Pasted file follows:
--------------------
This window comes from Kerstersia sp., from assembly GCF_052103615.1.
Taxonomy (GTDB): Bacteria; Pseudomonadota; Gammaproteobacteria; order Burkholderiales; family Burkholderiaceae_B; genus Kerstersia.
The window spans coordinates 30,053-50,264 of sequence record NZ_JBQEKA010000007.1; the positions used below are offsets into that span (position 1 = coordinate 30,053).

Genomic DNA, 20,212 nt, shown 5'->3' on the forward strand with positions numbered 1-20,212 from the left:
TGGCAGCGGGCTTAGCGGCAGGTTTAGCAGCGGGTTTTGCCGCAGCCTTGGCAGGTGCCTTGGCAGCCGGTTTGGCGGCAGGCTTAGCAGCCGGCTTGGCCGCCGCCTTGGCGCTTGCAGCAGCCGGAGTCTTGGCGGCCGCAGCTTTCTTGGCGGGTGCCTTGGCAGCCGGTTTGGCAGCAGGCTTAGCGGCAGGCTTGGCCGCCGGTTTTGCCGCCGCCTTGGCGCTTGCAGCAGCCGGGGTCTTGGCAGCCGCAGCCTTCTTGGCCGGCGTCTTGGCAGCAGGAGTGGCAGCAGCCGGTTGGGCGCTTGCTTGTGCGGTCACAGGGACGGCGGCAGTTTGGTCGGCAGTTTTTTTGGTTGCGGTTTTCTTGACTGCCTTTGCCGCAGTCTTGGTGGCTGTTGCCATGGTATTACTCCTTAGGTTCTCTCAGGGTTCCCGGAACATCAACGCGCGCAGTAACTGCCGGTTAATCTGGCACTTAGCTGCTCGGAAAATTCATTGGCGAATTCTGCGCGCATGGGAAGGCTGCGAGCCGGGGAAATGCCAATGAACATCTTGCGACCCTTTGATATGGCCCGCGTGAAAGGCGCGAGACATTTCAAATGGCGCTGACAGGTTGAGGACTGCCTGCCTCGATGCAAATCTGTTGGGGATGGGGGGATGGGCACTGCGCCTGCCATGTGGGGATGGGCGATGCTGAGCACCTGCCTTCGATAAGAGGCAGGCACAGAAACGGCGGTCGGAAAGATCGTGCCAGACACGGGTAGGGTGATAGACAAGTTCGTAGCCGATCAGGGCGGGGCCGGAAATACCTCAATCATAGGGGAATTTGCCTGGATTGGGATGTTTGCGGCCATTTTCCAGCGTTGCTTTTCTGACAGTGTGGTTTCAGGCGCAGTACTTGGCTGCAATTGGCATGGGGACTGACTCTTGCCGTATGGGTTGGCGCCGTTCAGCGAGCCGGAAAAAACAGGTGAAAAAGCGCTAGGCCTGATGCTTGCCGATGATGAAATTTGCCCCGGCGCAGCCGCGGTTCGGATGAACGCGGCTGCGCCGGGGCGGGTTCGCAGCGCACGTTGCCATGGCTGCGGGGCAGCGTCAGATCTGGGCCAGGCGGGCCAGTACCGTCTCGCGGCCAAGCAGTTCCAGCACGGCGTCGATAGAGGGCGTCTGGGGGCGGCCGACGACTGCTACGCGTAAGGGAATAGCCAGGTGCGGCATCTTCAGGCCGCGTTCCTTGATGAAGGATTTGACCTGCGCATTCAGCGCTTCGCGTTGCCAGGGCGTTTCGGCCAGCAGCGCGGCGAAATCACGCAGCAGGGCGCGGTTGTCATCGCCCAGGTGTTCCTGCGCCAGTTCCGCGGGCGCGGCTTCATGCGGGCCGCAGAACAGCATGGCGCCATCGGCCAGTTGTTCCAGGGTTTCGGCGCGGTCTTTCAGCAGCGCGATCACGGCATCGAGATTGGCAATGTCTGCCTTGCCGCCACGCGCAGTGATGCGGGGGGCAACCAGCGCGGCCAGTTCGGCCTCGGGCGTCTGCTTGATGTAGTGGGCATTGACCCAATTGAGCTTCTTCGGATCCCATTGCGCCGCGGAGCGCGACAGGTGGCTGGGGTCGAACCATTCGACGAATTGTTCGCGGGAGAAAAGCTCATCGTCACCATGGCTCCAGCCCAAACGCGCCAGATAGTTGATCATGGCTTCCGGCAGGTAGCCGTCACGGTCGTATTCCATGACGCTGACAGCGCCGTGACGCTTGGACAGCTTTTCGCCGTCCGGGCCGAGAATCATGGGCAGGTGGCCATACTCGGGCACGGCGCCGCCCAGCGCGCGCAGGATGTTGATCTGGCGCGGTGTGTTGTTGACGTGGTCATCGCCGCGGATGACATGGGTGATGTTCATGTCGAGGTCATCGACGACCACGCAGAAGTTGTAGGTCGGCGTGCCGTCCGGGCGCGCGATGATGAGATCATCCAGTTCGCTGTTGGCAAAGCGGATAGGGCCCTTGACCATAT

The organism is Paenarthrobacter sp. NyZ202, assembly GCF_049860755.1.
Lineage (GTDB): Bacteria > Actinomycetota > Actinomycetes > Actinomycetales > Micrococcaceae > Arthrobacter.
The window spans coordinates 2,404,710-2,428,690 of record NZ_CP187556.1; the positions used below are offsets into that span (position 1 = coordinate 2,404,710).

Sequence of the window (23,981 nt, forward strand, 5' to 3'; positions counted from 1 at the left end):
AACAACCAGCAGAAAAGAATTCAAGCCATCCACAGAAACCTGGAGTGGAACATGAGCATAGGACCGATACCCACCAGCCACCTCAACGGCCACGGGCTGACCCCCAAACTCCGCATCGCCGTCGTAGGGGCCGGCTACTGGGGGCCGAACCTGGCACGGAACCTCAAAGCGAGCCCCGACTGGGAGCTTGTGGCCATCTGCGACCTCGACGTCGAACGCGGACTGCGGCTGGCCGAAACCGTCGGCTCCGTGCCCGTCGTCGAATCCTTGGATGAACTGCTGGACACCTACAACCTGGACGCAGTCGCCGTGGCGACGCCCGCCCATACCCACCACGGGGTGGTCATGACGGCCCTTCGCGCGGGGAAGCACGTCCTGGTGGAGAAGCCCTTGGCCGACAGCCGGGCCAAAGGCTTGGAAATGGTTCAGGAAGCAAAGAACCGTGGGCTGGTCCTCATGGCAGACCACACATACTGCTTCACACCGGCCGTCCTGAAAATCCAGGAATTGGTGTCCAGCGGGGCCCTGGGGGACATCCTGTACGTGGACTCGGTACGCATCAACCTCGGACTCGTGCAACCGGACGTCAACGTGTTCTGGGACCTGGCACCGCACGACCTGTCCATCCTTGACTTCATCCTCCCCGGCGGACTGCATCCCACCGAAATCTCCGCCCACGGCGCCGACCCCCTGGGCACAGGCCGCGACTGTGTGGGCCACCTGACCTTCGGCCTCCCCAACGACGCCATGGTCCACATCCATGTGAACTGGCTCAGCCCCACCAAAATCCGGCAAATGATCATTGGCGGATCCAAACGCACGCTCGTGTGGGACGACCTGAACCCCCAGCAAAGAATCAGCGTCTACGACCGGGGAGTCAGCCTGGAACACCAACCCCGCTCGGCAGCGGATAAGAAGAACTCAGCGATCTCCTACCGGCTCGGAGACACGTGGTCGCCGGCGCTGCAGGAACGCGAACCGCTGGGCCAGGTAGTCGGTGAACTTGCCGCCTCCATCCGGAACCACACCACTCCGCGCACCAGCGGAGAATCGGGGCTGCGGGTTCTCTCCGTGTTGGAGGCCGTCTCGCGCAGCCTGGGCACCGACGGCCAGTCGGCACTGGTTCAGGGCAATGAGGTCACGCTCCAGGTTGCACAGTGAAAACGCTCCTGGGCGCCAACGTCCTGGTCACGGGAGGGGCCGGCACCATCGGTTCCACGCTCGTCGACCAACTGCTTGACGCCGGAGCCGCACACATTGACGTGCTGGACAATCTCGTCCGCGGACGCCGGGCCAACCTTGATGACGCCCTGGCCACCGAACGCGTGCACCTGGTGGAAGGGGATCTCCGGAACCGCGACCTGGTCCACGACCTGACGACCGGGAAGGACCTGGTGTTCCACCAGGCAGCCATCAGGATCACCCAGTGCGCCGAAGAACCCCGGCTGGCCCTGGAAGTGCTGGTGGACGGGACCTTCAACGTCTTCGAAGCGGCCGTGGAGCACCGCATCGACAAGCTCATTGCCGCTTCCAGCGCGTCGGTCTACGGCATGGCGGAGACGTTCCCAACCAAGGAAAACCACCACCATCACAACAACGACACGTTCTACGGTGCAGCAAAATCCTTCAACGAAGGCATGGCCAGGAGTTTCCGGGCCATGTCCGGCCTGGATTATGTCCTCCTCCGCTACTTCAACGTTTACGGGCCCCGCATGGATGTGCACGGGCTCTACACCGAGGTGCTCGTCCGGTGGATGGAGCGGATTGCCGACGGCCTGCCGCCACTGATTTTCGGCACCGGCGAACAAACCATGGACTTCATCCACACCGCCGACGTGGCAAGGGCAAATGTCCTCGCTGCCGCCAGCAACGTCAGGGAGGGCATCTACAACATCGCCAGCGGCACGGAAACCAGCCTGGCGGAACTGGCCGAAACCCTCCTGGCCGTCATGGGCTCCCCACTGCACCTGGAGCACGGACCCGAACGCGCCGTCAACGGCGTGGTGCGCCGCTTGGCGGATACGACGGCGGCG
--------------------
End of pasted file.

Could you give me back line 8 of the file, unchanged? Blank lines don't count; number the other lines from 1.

The window spans coordinates 2,404,710-2,428,690 of record NZ_CP187556.1; the positions used below are offsets into that span (position 1 = coordinate 2,404,710).